Regex process: Copy-Paste-Generalize

Regular Expressions is a flexible tool for matching strings of text. They can be really crisp and elegant, but how can you design them? Below is a design process.




Go from an idea to a flexible and generalized regular expression.


You have a text example and you know what you want to extract. But, of course, you want your regular expression to be generalized enough to match other candidates.


The Copy-Paste-Generalize pattern is easy to get you started and then you can develop your regular expression in an iterative and structured way.


  1. Copy a text example
  2. Paste it as your initial regular expression
  3. Generelaize the expression step by step until it matches any possible candidate

Other Names

This process has many names. E.g. Mehran Habibi call something similar “The Pull Technique” in his book Java Regular Expressions.


Pomodoro Technique Illustrated info page at

Pomodoro Technique Illustrated info page at presents a sale rank of all books. The list is updated frequently and every book’s current rank can be found at the book’s info page. Suppose I want to match the current rank for my book Pomodoro Technique Illustrated. First I download an example text: the current page at Amazon:

I use Lynx (btw: by far the greatest web browser the world has ever seen) in CLI mode. The result is a rain of lines from Pomodoro Technique Illustrated‘s info page at Amazon. I better grep something to make my example text smaller:

The result is:

  • * Amazon Bestsellers Rank: #23,032 in Books ([89]See Top 100 in

Great! This includes what I want to match. What I’ve done so far is the Copy part of this process. Next goes the Paste. I add an extremely simple Regular Expression and put it in a Ruby one-liner:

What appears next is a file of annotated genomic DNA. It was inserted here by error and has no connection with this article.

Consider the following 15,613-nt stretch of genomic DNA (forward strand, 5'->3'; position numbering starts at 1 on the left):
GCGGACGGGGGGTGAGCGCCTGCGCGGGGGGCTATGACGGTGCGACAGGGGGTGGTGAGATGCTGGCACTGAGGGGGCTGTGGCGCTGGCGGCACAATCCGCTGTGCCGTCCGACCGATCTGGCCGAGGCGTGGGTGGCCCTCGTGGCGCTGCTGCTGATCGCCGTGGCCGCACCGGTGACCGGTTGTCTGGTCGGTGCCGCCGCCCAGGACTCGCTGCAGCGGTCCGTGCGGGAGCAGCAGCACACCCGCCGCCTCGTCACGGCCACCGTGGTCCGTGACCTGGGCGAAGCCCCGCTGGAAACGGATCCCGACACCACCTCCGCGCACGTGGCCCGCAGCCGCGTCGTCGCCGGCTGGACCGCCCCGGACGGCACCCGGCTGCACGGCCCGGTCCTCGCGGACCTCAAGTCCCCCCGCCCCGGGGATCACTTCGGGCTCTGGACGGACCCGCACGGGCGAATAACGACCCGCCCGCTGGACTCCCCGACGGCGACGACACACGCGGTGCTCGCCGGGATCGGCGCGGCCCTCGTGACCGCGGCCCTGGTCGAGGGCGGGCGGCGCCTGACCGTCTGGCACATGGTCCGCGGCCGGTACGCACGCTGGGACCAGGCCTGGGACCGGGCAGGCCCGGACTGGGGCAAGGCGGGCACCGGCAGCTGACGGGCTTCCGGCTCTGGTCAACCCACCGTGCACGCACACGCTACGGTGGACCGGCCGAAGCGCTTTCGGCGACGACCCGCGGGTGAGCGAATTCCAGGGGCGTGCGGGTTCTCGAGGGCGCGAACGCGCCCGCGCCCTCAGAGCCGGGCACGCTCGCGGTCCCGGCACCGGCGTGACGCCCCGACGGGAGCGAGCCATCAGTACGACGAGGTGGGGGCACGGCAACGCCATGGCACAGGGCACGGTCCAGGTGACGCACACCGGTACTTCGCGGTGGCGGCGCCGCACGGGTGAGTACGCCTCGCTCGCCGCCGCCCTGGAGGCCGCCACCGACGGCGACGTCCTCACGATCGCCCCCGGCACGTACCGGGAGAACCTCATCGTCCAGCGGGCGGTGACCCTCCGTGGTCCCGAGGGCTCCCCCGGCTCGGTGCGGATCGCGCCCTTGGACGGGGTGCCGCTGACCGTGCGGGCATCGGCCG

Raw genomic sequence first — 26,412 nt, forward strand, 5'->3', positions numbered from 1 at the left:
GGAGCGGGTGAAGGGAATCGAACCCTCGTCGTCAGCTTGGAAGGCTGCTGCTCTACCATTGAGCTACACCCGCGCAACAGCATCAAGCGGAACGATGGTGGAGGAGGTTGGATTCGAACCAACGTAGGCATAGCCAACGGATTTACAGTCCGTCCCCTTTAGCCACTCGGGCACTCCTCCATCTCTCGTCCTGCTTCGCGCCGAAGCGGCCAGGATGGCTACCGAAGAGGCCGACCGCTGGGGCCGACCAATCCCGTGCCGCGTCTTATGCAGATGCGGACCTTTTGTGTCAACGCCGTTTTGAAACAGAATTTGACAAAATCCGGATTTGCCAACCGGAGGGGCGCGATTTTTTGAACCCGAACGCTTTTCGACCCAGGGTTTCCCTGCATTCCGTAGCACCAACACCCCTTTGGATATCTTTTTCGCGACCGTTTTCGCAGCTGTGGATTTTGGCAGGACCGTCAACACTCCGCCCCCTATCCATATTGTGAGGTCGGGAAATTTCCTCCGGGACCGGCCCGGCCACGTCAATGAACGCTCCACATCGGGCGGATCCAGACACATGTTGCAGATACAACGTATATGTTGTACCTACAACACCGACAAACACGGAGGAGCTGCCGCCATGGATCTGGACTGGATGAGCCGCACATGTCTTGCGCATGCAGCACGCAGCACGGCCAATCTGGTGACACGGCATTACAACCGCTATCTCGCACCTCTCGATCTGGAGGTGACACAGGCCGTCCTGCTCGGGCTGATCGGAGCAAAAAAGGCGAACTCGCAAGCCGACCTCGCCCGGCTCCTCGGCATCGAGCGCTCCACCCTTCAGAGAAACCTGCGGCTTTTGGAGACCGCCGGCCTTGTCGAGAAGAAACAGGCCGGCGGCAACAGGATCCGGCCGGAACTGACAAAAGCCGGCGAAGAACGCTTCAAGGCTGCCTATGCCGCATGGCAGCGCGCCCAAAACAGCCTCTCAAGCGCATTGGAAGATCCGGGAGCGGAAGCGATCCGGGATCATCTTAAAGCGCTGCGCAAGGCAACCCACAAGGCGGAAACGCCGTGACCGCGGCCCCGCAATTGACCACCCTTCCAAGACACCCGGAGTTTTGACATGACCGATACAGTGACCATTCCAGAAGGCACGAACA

As a matter of fact, the expression that resides between the dashes is just a Paste of what I got from the Lynx dump. And the result of this line is:

  • 23,032

…and that’s because of the parenthesis.

Copy done. Paste Done. Let’s start to generalize. Next time I run this, I might get another rank than 23,032. Digits can be captured with the meta sequence \d. This implies the next iteration:

Instead of cascading the \d, I can use the limiting repetition operator:

The text in between “Rank” and the number may change. It would be more robust to describe it as non-digits:

This expression will only work when the rank is between 1,000 and 999,999. Just in case this book gets extremely popular, let’s generalize the number part:

The expression has become pretty compact and robust. I stop here:

  • Bestsellers Rank[^\d]*([\d,]*)


Even though it’s only a example above, you may know how to make the Regular Expression or the Ruby/Bash code even more crisp. If you do, feel free to append a comment below.

Pomodoro Technique Illustrated -- New book from The Pragmatic Programmers, LLC


1 Response to “Regex process: Copy-Paste-Generalize”

  1. 1 Mohamed 2011-11-30 at 05.25

    Keep on writing, great job!

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